thorough check of the farmís water supply. First on
the agenda was to figure out whether the well was going
dry. My flashlight was pretty useless, since it only
illuminated the top ten feet of the pipe. Instead, I
resorted to dropping stones down the well pipe. After
dropping my 17th stone and hearing no "ker-plunk,"
I made the bold assumption that the well had to be okay
and turned my attention to the piping system. Although I
was in the vicinity of the system itself for only
fifteen minutes, I nevertheless somehow managed to break
off the pressure-sending unit and the handles on three
valves as well as crack one solder joint. A rather
productive morning, if I must say so myself.
After checking out everything
imaginable, and with the pump now cycling on and off
every thirty seconds, I finally conceded defeat and
called Reckleyís Plumbing to the rescue. Within an
hour, Joe Reckley was examining the scene of the crime.
Nodding knowingly as I explained what had transpired,
Joe smiled and pronounced the water pump as the culprit.
"All the signs point to it, but
being a nuclear engineer, you must have already figured
that out, right?" I confirmed that I, too, had
suspected the water pump all along, but Audrey had
doubted me. "I donít want to rub it in that I was
right and she was wrong, so letís not tell her the
pump was the problem. Weíll replace it anyway, only as
a matter of Ďformí, since, weíll say, itís old
and we already had it out of the well anyway."
The failure of the water pump blew
one of my last illusions of the farm. Over the years,
one of the treats of having well water had been the
illusion that it was free. Now I had to pay the piper,
or should I say - the plumber. Showing his years of
experience, Joe quickly opened the top of the well and
began the long, arduous task of pulling the pump out of
the well. My offer to help pull out the pump was
"You drive a desk donít you?
... This is manís, uh .. eer, heavy work, and Iíd
hate to see you hurt yourself." So while Joe and
his helper got the glory of pulling the pump, I had to
settle for the menial task of struggling with the hose.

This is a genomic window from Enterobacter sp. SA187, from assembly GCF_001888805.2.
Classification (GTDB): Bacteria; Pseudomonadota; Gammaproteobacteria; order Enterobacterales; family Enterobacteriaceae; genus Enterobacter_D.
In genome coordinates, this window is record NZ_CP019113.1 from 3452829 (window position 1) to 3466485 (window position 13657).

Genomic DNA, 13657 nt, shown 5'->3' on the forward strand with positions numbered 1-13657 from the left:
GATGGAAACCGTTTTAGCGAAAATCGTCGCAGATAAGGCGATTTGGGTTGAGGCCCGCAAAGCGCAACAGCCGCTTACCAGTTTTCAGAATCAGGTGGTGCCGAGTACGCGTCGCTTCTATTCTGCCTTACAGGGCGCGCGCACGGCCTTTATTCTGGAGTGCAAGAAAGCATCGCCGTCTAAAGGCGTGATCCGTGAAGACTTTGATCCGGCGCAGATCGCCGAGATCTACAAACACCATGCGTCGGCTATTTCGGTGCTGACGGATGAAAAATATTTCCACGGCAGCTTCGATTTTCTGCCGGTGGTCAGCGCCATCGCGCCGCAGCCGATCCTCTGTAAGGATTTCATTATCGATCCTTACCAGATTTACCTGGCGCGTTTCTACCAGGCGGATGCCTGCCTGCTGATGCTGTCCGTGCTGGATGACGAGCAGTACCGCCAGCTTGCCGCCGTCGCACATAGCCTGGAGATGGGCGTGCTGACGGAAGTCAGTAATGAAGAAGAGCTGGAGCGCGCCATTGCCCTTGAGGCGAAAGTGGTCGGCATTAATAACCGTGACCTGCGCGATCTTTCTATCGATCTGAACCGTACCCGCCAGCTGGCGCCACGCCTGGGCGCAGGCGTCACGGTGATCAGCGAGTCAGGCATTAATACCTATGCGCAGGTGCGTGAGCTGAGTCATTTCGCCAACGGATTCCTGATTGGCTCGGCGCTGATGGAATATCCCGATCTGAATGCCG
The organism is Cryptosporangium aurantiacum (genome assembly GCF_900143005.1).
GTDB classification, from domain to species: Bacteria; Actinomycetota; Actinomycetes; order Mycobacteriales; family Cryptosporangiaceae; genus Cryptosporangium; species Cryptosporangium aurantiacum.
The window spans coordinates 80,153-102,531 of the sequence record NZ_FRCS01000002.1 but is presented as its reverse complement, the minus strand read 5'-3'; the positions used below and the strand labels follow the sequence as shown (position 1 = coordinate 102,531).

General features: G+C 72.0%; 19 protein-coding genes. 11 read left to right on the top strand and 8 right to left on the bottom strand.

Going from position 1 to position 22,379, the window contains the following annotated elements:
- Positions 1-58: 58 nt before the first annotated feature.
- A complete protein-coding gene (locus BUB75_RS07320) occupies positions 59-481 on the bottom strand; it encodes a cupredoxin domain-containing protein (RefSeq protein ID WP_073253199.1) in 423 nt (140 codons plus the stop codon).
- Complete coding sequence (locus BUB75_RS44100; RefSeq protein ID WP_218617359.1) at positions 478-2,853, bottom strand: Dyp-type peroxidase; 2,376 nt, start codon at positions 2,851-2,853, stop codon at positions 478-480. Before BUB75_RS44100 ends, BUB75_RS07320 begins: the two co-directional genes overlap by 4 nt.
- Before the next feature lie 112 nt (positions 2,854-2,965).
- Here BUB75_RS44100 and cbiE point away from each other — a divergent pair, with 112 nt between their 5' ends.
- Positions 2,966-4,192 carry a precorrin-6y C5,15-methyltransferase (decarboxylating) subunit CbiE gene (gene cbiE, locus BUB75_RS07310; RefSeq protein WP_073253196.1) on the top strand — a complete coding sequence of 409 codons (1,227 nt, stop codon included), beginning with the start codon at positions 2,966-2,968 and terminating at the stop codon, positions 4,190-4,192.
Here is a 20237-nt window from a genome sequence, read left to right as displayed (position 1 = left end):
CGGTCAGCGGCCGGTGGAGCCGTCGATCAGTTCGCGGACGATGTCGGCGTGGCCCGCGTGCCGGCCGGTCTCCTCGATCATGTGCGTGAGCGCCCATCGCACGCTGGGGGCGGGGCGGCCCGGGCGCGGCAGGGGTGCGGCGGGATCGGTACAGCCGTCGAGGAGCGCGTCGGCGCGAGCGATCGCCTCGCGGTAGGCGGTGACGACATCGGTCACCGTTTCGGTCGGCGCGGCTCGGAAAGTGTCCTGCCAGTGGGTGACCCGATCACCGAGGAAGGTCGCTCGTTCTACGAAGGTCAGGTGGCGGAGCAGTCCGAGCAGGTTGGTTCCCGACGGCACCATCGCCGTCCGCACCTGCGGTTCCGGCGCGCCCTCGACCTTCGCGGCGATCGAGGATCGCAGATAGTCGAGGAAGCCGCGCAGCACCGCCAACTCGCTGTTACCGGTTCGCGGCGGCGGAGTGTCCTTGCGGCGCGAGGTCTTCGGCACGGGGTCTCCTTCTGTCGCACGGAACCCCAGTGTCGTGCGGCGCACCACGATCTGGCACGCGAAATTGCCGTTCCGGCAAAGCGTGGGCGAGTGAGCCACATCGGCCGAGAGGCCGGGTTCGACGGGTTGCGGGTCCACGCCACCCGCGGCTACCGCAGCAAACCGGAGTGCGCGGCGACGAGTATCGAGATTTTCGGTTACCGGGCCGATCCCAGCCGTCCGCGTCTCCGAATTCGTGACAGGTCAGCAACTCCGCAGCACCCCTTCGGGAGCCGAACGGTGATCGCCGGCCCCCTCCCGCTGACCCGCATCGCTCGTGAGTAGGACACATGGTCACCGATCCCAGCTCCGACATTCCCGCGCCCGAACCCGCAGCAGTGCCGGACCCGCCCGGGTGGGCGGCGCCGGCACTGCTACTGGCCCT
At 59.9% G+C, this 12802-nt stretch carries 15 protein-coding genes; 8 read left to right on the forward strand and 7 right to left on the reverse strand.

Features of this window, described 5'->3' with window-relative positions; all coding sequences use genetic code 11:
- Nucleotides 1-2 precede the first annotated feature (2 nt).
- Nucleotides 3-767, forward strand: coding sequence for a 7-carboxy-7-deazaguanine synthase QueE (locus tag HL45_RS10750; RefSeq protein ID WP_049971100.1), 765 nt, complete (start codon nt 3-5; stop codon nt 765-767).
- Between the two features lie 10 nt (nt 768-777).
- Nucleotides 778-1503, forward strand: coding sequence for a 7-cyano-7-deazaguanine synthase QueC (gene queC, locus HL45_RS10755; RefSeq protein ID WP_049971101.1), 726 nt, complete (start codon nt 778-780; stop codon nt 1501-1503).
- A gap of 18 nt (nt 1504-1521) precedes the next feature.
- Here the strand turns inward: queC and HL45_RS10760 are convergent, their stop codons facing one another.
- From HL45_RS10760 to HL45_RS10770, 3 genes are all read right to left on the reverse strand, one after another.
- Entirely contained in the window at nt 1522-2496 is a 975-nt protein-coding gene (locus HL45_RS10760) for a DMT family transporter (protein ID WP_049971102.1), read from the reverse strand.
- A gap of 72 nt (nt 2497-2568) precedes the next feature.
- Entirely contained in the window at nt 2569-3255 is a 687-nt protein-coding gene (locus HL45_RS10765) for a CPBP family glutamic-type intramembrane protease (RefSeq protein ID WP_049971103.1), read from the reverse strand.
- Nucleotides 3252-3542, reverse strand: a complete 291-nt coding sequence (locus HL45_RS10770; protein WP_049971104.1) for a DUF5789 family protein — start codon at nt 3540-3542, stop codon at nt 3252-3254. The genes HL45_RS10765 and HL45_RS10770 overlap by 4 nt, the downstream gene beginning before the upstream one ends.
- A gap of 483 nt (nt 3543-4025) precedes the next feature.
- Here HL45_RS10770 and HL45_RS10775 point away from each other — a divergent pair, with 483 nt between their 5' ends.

By the time the 200-foot marker had been reached,
however, the hose was becoming rather heavy. I was
moving so slowly that PJ, my trusty Jack Russell, had
given up watching me and went off to play a game of
chase the cat. By the 300-foot marker, I began to thank
my lucky stars that Joe had considered me a weakling and
swore that I would never again complain about having a
An hour after his arrival, Joe had
the offending pump lying on the ground and a new one was
being lowered back into the well.
"Do you have kids?"
"Well, the top of the old pump
was covered with stones. Iíve found from past
experience that stones on top of pumps come either from
kids throwing them down for the fun of it or from morons
trying to figure out if their well is dry or not."
Fortunately for me, PJ chose that moment to sprint by
with Tony, our Siamese whatever, hot on his tail, so I
was able to evade Joeís question. As I went off to PJís
rescue, Joe went about fixing all the damage I had done
that morning, as well several other items that had been
on Audreyís "Honey Do" list for years.
Several days later, we received a
nice thank you note from Reckleyís and a bill about
1/5 of what I expected.
"Wow! Michael, Reckleyís was
really cheap. At these prices, why donít we get the
pump replaced more often." A quick examination of
the bill revealed that Reckleyís had failed to bill us
for the pump, which I mistakenly pointed out to Audrey.
Audrey ignored my sinister suggestion that we wait and
see if they would bill us for it next month and, after
lecturing me on how cheap I was, she called to find the
price of the pump and added it to the bill. I meanwhile
returned to writing my paper on business ethics.
With the water supply now restored,
things quickly returned to normal around the farm.
However, as I have learned over the years, when one part
of a system is replaced, the next weakest component will
usually fail. So now every time I turn on the hose and
feel the gush of water pressure, I cast an apprehensive
glance towards the barn floor, under which lies a
duct-taped water joint, which is dripping, dripping,
dripping . . .